Satisfied a needThis need has been the driving force throughout the protagonist’s life to this point, whether or not he’s been aware of it (but you must be aware of it). In resolving the story, this need is satisfied.

A Story in Three Acts

The previous elements can be divided into three-act structure. Here’s where the points lie:

Before the story begins (some time in the character’s past):

Something in his past—The traumatic past event that tore a hole and created a psychological or emotion need in your MC. He must overcome this past damage to reach his goal and find happiness now and in the future.

Beginning:

Something happened—The inciting incident that kicks off the story.

Goal—What your character wants to get or achieve that he thinks will solve the problem the inciting incident has involved him in. Initially, the goal may be something trivial. But as the action progresses, it becomes his ultimate objective.

Middle:

Plan of action—How your MC goes about pursuing the goal. His first attempt fails unexpectedly, and often makes things worse, but he learns something from it. His second attempt fails even more miserably, but he learns something again. He tries a third time and meets with disaster.

Forces trying to stop him—In his attempts to solve the problem and reach his goal, your MC is opposed.

A lot at stake—The inciting incident sets the stakes, which must be serious enough for your protagonist to take action. The stakes must rise the more he tries and fails until they become dire.

Bad as they could get—Everything has gone wrong, and it looks like your MC is going to lose. Why and how does he try one final time to overcome?

Important lesson—What does the bleakest moment teach your protagonist? What does he learn that prompts him to make a decision?

Offered the prizedecide whether to take it—Everything that has gone before wedges your character between a rock and a hard place morally or ethically. But, based on the important lesson he has learned, he decides to try one more time—and either triumphs or bombs.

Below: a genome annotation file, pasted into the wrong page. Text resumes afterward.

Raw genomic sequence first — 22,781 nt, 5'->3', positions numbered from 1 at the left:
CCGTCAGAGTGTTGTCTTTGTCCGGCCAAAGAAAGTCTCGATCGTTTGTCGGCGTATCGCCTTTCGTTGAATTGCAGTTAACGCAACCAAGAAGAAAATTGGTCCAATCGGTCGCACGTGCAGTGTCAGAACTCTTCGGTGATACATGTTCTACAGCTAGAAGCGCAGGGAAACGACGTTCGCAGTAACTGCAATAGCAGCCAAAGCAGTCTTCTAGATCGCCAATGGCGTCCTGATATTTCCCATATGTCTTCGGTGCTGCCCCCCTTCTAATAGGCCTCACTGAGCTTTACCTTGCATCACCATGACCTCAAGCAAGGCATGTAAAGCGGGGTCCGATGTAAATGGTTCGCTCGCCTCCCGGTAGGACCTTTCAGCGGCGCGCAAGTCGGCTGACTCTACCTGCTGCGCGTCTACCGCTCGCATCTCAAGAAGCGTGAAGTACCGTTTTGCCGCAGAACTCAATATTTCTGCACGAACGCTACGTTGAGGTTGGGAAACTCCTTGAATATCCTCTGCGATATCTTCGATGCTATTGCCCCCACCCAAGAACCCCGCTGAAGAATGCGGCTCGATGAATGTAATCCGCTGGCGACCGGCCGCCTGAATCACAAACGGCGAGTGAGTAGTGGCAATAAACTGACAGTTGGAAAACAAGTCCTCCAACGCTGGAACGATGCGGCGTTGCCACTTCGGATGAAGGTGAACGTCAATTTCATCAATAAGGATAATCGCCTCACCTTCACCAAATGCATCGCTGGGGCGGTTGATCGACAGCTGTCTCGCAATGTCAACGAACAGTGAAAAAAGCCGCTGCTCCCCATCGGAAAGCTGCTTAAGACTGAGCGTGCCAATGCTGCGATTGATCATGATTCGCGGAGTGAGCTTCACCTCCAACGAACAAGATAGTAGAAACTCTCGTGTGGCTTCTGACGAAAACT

Ending:

Satisfied a need—The process, climax, and final action resolve the past need, and your character is changed.

I used this story planning process in writing my most popular novel to date, Death Perception.

Example Storyline in Death Perception

Here’s the one-paragraph storyline I developed for Death Perception:

Once upon a time, Kennet’s mother died [something happened to someone], and he decided that he would start a new life by making more money and moving out of her personal care home [pursue a goal]. So he started by looking for a new job and apartment [devised a plan of action], and even though Grinold and Flavia (the antagonists) tried to stop him [forces tried to stop him], he moved forward because his life and future happiness depended on it [there was a lot at stake]. And when his life was threatened [things seemed as bad as they could get], he learns he must avenge the mistreated dead [learned an important lesson], and when given the chance to move into a new apartment [offered the prize] he had sought so strenuously, he stays at the care home to gather more evidence against the antagonists, placing himself in mortal danger [decide whether or not to take it], and in making that decision he overcomes his fear[satisfied a need] created by his father’s abuse and death and his fear of conflict and change [something in his past].

This may not make sense unless you read the book, but it’s one of the exercises I did to plot Death Perception. Read it to see how I executed the plan.

Put some thought into this preliminary process, keep your MC active, and you’ll end up with a more satisfying story, one that, hopefully, will sell. Good luck!

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Getting Your Readers to Click “Buy Now”

Don’t let a humdrum book description keep readers from clicking Buy Now. Here’s how to make your book sales copy work for you.

You work hard to write a good story, make an eye-catching cover, and format your material professionally. Then you upload it to your favorite sales portal, creating a page where potential readers can find it and, hopefully, buy it. But then there’s that empty field staring your in the face: Book Description.

Just rattle off a few general lines and click Save, right?

Not if you want readers to buy your work.